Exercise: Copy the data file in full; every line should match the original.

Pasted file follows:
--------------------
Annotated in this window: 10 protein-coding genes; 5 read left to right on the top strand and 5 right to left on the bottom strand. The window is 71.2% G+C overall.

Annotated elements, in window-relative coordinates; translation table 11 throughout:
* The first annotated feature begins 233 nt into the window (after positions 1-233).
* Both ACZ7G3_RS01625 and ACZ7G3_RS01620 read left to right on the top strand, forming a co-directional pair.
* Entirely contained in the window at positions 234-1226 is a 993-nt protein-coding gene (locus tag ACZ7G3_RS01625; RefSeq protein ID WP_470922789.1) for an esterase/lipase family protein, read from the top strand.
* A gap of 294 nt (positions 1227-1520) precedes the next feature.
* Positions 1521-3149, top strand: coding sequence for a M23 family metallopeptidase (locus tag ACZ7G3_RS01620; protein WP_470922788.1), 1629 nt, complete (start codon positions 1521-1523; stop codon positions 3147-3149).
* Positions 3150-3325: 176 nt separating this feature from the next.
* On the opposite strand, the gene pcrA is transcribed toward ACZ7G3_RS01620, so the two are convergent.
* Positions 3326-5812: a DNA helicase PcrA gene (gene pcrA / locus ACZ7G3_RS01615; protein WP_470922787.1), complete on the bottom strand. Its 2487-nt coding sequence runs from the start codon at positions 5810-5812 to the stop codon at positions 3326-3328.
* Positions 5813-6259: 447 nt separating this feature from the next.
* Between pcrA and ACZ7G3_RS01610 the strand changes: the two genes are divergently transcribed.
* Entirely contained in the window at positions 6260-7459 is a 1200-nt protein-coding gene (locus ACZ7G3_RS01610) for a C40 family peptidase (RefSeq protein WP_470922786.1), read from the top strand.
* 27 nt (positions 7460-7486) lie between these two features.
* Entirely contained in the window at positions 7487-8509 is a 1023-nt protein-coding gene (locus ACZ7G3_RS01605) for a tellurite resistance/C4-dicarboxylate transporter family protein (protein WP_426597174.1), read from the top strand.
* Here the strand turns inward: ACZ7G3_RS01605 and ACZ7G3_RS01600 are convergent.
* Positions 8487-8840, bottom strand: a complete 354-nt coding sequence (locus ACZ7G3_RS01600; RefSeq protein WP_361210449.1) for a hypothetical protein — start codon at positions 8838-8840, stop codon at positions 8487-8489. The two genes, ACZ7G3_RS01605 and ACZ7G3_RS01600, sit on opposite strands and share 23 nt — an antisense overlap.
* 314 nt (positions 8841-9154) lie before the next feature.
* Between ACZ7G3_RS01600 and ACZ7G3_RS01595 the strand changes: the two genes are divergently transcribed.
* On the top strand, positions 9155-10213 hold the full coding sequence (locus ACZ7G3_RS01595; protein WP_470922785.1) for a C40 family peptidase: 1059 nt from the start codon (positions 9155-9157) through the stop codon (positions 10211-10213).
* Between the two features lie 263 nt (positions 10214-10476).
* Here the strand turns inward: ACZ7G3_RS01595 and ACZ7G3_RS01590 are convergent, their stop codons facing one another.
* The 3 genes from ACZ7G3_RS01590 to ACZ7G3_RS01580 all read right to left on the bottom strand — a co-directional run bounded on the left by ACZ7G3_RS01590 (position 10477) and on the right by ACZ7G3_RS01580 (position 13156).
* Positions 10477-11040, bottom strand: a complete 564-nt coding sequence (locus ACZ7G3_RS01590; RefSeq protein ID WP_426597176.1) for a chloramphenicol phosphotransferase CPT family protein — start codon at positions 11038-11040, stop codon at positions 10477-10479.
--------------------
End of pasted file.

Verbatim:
Annotated in this window: 10 protein-coding genes; 5 read left to right on the top strand and 5 right to left on the bottom strand. The window is 71.2% G+C overall.

Annotated elements, in window-relative coordinates; translation table 11 throughout:
* The first annotated feature begins 233 nt into the window (after positions 1-233).
* Both ACZ7G3_RS01625 and ACZ7G3_RS01620 read left to right on the top strand, forming a co-directional pair.
* Entirely contained in the window at positions 234-1226 is a 993-nt protein-coding gene (locus tag ACZ7G3_RS01625; RefSeq protein ID WP_470922789.1) for an esterase/lipase family protein, read from the top strand.
* A gap of 294 nt (positions 1227-1520) precedes the next feature.
* Positions 1521-3149, top strand: coding sequence for a M23 family metallopeptidase (locus tag ACZ7G3_RS01620; protein WP_470922788.1), 1629 nt, complete (start codon positions 1521-1523; stop codon positions 3147-3149).
* Positions 3150-3325: 176 nt separating this feature from the next.
* On the opposite strand, the gene pcrA is transcribed toward ACZ7G3_RS01620, so the two are convergent.
* Positions 3326-5812: a DNA helicase PcrA gene (gene pcrA / locus ACZ7G3_RS01615; protein WP_470922787.1), complete on the bottom strand. Its 2487-nt coding sequence runs from the start codon at positions 5810-5812 to the stop codon at positions 3326-3328.
* Positions 5813-6259: 447 nt separating this feature from the next.
* Between pcrA and ACZ7G3_RS01610 the strand changes: the two genes are divergently transcribed.
* Entirely contained in the window at positions 6260-7459 is a 1200-nt protein-coding gene (locus ACZ7G3_RS01610) for a C40 family peptidase (RefSeq protein WP_470922786.1), read from the top strand.
* 27 nt (positions 7460-7486) lie between these two features.
* Entirely contained in the window at positions 7487-8509 is a 1023-nt protein-coding gene (locus ACZ7G3_RS01605) for a tellurite resistance/C4-dicarboxylate transporter family protein (protein WP_426597174.1), read from the top strand.
* Here the strand turns inward: ACZ7G3_RS01605 and ACZ7G3_RS01600 are convergent.
* Positions 8487-8840, bottom strand: a complete 354-nt coding sequence (locus ACZ7G3_RS01600; RefSeq protein WP_361210449.1) for a hypothetical protein — start codon at positions 8838-8840, stop codon at positions 8487-8489. The two genes, ACZ7G3_RS01605 and ACZ7G3_RS01600, sit on opposite strands and share 23 nt — an antisense overlap.
* 314 nt (positions 8841-9154) lie before the next feature.
* Between ACZ7G3_RS01600 and ACZ7G3_RS01595 the strand changes: the two genes are divergently transcribed.
* On the top strand, positions 9155-10213 hold the full coding sequence (locus ACZ7G3_RS01595; protein WP_470922785.1) for a C40 family peptidase: 1059 nt from the start codon (positions 9155-9157) through the stop codon (positions 10211-10213).
* Between the two features lie 263 nt (positions 10214-10476).
* Here the strand turns inward: ACZ7G3_RS01595 and ACZ7G3_RS01590 are convergent, their stop codons facing one another.
* The 3 genes from ACZ7G3_RS01590 to ACZ7G3_RS01580 all read right to left on the bottom strand — a co-directional run bounded on the left by ACZ7G3_RS01590 (position 10477) and on the right by ACZ7G3_RS01580 (position 13156).
* Positions 10477-11040, bottom strand: a complete 564-nt coding sequence (locus ACZ7G3_RS01590; RefSeq protein ID WP_426597176.1) for a chloramphenicol phosphotransferase CPT family protein — start codon at positions 11038-11040, stop codon at positions 10477-10479.